BOARDING PASS – Marisa Seguin

boarding-pass-marisaseguin
I’m almost positive that I first came across the work of Canadian illustrator Marisa Seguin after spotting one of her illustrated maps – likely the Paris one. I love her fun style, that give a sense of the place without having to show the city as a geographically perfect rendition. In fact, Marisa is in Europe at the moment (hence her Etsy shop is briefly closed), and you can follow along with her travels on Instagram. Enjoy a look into all her travels below! Thanks, Marisa! –Anne

meThat one time I captained a ship….

home town: 
Vancouver, BC

Vancouvermap
where you live now: 
Milwaukee, WI
milwaukee
Left: Our beautiful art museum, Right: My favorite building in Milwaukee

last trip taken: 
Quick trip to Portland over New Years with my sister. It was 50% to stay at this amazing hotel and also because neither of us had visited this city before. It was a great trip full of tons of delicious food and cute neighborhoods. I’d love to visit again in the summertime.
portlandPortland

next trip on deck:
Europe in June! Aside from Italy in high school and a bit of London, I haven’t explored much of Europe before. (If you have any advice or suggestions please feel free to leave me a comment!)
map
one place you would go back to again and again: 
Mayne Island, BC. A family friend has a cabin there and we would visit during the summer when I was a kid. I’d spend all day long on the rocky beach. It’s the kind of place where time stops for awhile. (Plus, I love any excuse to take the ferry somewhere.)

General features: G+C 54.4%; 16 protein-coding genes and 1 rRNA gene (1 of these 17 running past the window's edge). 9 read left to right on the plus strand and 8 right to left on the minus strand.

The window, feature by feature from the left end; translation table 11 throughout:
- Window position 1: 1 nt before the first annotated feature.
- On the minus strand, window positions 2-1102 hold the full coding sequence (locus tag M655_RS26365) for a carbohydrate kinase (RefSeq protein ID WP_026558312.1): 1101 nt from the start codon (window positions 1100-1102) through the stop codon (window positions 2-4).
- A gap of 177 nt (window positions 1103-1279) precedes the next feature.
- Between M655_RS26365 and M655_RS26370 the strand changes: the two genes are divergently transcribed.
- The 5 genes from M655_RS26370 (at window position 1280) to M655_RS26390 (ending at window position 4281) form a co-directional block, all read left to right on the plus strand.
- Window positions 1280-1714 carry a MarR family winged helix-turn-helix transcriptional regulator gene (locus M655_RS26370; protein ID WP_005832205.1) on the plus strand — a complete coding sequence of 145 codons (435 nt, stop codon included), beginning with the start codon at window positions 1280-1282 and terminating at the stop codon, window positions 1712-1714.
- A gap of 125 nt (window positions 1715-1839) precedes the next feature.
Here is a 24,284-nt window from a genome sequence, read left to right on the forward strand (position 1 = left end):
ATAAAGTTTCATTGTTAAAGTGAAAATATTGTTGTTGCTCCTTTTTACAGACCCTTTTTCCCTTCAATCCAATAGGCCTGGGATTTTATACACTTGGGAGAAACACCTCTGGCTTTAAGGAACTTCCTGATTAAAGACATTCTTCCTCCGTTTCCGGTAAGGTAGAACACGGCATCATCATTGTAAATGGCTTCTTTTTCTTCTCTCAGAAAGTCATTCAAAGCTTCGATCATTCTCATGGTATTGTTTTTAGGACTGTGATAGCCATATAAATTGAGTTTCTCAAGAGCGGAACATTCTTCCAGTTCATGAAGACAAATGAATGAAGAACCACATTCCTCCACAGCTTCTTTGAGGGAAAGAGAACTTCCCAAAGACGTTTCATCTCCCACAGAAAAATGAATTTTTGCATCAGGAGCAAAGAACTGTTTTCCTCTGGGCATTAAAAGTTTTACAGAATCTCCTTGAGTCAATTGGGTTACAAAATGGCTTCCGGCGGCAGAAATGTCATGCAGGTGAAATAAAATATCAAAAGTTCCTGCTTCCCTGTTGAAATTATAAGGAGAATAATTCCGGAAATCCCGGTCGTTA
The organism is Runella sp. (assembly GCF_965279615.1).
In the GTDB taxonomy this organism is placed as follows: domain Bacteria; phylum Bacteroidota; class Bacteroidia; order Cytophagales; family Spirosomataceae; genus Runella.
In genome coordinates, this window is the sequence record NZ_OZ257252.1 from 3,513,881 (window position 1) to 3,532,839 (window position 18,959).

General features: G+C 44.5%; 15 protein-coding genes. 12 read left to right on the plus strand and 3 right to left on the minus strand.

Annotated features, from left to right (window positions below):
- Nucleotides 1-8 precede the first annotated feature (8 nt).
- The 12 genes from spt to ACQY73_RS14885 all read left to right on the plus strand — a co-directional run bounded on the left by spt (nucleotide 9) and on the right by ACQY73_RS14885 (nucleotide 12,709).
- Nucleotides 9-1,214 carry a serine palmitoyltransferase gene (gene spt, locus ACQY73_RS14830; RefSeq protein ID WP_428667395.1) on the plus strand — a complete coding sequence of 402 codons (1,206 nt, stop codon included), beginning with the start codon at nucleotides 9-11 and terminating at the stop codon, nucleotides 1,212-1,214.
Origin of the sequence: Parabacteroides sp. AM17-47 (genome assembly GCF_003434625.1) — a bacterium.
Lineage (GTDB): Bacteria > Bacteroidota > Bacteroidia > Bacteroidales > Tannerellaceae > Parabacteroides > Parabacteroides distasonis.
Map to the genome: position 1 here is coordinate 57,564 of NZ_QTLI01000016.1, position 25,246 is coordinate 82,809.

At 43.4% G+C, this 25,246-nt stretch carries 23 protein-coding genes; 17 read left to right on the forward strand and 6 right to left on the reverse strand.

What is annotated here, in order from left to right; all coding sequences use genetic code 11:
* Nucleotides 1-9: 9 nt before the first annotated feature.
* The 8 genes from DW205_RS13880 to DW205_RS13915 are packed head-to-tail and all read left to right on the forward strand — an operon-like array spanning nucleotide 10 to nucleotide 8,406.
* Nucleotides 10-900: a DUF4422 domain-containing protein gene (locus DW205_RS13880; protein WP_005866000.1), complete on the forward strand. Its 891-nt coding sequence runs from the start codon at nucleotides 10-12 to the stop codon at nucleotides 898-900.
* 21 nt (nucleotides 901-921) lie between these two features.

ferrymayne1mayne2
place you’d most likely recommend a friend go visit: 
I may be a tad biased, but Vancouver! The perfect mix of city and nature. Plenty of beautiful sights to see, delicious food to eat, and cultural experiences to be had.
vancouver1vancouver2vancouver3I grew up about 40 minutes from downtown. This view is a 20 minute walk from my house and I miss it every day!

preferred method of transportation: 
Catbus…….but since that’s not really possible I love exploring on foot. It’s so easy to wander and get lost just walking around. You have the freedom to look up, down, and all around and also have the opportunity to interact with interesting people!
badlandsBadlands National Park, South Dakota
frontenacChâteau Frontenac, Québec City

place you’ve never been but dying to go: 
Paris. I am a total francophile and cannot wait to visit in June!
Paris
place you’d never go back:
Wall Drug Store, South Dakota. Not my kind of kitsch coupled with the worst piece of pie I’ve ever eaten made for a pretty loathsome experience. (And my pie standards are pretty low. I love pie.)

most memorable trip in 2 sentences or less:
Italy in high school. Surrounded by everything I had read about in books.basilicapiazzaI really had a great sense of style in high school…

how do you prepare for a trip?